REVIEW: ‘The Falcon and the Winter Soldier,’ Episode 1 – “New World Order’

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The Falcon and the Winter Soldier Episode 1

After many delays, The Falcon and the Winter Soldier has finally premiered on Disney+. The first episode, “New World Order,” takes place months after the events of Avengers: Endgame and finds Sam Wilson (Anthony Mackie) supporting Air Force missions as the Falcon while dealing with the legacy that Steve Rogers passed on to him. Meanwhile, Bucky Barnes (Sebastian Stan) struggles to adjust to normal life while being haunted by the actions he committed as the Winter Soldier.

Showrunner Malcolm Spellman, who penned the first episode, told the New York Times that he had a very specific mission statement for the title characters: “If you want any honesty to them, you cannot avoid all the trauma that Bucky’s been through, and you cannot avoid the fact that Sam is Black.” Both of those issues are addressed throughout the episode: Sam learns that even though he’s saved the world on multiple occasions, superheroism won’t help his sister Sarah (Adepero Oduye) get a bank loan-a situation that many Black buisness owners have run into over the years. And Bucky is still haunted by nightmares of the people he’s killed, struggling to make amends and even trying to open up to dating.

Both Mackie and Stan ably rise to the challenge, adding new depth to their characters. Mackie’s trademark charisma shines throughout the episode, whether Sam is hanging out with Sarah and her kids or grabbing beers with Air Force officer Torres (Danny Ramirez). Yet there’s also a heavy gravity when he gives a rousing speech about what Captain America meant to the world, as well as a discussion with Jim Rhodes (Don Cheadle) about the state of the world. Stan has perfectly played Bucky as “tortured antihero” but now he gets to add layers to that performance-especially when he goes to therapy and opens up about how he’s been seeking peace. In the same way that WandaVision added more depth to its title couple, The Falcon and the Winter Soldier looks to do the same. (The sole nitpick of the episode is that Sam and Bucky don’t meet up-granted it’s only the pilot but given that Mackie and Stan’s chemistry has been highlighted in promotional material I hope the second episode has them properly meeting up.)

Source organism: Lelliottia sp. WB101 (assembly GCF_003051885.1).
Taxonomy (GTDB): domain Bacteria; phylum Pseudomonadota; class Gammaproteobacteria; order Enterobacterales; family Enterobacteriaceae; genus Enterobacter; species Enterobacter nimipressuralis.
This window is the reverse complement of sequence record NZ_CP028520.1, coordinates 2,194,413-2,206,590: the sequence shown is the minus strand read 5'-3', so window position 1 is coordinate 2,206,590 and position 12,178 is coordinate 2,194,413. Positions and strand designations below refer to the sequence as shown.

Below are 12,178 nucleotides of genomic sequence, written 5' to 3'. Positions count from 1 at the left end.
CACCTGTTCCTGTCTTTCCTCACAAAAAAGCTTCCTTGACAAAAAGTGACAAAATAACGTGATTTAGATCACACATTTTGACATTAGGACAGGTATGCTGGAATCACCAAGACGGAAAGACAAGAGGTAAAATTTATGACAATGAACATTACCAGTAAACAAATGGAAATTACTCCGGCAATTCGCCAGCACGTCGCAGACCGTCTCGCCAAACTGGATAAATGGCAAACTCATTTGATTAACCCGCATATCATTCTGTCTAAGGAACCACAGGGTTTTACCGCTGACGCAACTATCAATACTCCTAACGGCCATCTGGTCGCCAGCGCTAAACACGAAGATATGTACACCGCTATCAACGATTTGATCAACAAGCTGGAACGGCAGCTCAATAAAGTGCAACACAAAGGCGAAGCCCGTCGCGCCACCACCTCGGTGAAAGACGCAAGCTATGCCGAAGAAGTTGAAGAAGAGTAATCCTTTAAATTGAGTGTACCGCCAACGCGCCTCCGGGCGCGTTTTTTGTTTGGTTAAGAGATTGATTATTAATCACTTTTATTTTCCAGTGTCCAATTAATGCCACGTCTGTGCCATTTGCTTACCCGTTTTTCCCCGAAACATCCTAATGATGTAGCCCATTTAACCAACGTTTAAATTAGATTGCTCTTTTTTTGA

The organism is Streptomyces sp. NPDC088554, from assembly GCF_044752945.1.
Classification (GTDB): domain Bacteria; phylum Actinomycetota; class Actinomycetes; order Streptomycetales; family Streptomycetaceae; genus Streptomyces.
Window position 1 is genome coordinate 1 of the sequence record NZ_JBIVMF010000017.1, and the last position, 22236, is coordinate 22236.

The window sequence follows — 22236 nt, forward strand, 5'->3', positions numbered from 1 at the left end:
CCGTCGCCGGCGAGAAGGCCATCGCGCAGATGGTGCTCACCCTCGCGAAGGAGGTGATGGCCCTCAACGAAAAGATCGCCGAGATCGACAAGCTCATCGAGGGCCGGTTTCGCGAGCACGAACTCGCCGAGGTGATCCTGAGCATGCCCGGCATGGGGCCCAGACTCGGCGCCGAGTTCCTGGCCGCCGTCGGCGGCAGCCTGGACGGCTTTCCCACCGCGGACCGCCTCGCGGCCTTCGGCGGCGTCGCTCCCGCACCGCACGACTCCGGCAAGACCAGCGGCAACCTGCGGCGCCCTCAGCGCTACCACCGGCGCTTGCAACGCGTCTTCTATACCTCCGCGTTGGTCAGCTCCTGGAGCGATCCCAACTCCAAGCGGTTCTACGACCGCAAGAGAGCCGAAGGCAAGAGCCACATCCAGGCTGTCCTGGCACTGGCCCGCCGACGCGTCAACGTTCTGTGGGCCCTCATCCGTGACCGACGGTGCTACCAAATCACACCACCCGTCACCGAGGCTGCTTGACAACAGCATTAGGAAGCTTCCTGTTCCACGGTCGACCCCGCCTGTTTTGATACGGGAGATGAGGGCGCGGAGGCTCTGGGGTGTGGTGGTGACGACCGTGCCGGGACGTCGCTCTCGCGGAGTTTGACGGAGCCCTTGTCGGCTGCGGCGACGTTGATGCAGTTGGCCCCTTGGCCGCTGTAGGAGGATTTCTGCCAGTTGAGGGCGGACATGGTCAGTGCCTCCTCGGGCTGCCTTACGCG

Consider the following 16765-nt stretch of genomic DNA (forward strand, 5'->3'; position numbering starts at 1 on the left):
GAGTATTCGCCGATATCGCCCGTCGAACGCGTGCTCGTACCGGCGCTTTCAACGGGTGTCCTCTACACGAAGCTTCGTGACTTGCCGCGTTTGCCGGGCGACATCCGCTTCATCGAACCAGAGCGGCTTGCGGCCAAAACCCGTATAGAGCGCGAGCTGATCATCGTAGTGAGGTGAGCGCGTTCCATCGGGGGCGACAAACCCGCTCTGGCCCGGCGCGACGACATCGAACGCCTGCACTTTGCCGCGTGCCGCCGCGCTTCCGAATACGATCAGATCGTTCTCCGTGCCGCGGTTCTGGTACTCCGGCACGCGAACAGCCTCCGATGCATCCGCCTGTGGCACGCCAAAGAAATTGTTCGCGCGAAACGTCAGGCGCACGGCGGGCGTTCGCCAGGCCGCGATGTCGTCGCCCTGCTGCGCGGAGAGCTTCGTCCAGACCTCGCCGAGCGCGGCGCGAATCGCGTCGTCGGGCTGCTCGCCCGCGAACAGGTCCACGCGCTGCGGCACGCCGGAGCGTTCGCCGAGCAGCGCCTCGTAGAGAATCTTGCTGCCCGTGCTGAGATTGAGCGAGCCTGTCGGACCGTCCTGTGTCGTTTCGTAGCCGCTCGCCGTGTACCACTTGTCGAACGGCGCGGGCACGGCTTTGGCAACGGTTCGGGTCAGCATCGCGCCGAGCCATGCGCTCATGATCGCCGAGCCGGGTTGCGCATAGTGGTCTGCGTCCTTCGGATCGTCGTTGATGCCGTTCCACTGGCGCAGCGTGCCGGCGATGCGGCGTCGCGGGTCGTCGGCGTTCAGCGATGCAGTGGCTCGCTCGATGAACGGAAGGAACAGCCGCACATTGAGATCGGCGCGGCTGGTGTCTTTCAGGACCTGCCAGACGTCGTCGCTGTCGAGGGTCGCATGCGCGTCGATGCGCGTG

Series director Kari Skogland handles action and emotion in equal measure, opening “New World Order” with a quiet moment of Sam contemplating the shield before shifting to an aerial rescue mission. This setpiece perfectly plays to Sam’s strengths, taking place in the air and featuring him using his Falcon wings (and trusty Redwing drone) to battle helicopters and mercenaries. It’s a breathtaking sequence that has to be seen to be believed. Skogland also closes in on characters’ faces, showcasing their shifting emotions. She is no stranger to Marvel television, having helmed an episode of The Punisher, and I hope to see more of what she brings to the table as she is slated to helm the entire series.

Spellman and Skogland also do a great job of setting up the series’ main issues, including how Sam and Bucky-and the world in general-is dealing with the aftermath of Endgame. Both Spider-Man: Far From Home and WandaVision have briefly touched upon it, but The Falcon and the Winter Soldier fully delves into that reality. There’s talk of “divided alliances” and an unstable world, and the anarchists known as the Flag-Smashers truly believe that the world was better when Thanos snapped away half of life. Throw in a cliffhanger from left field, and it’s clear our heroes are going to be dealing with a LOT in this series.

The Falcon and the Winter Soldier starts off strong, continuing Marvel Studios’ dive into television with a nuanced look at its leads and an exploration of a post-Endgame world. I’ve been waiting to watch this series ever since it was first announced, and so far it looks like it was more than worth the wait.

New episodes of The Falcon and the Winter Soldier will be available to watch on Disney+ on Fridays.

Rating: 9/10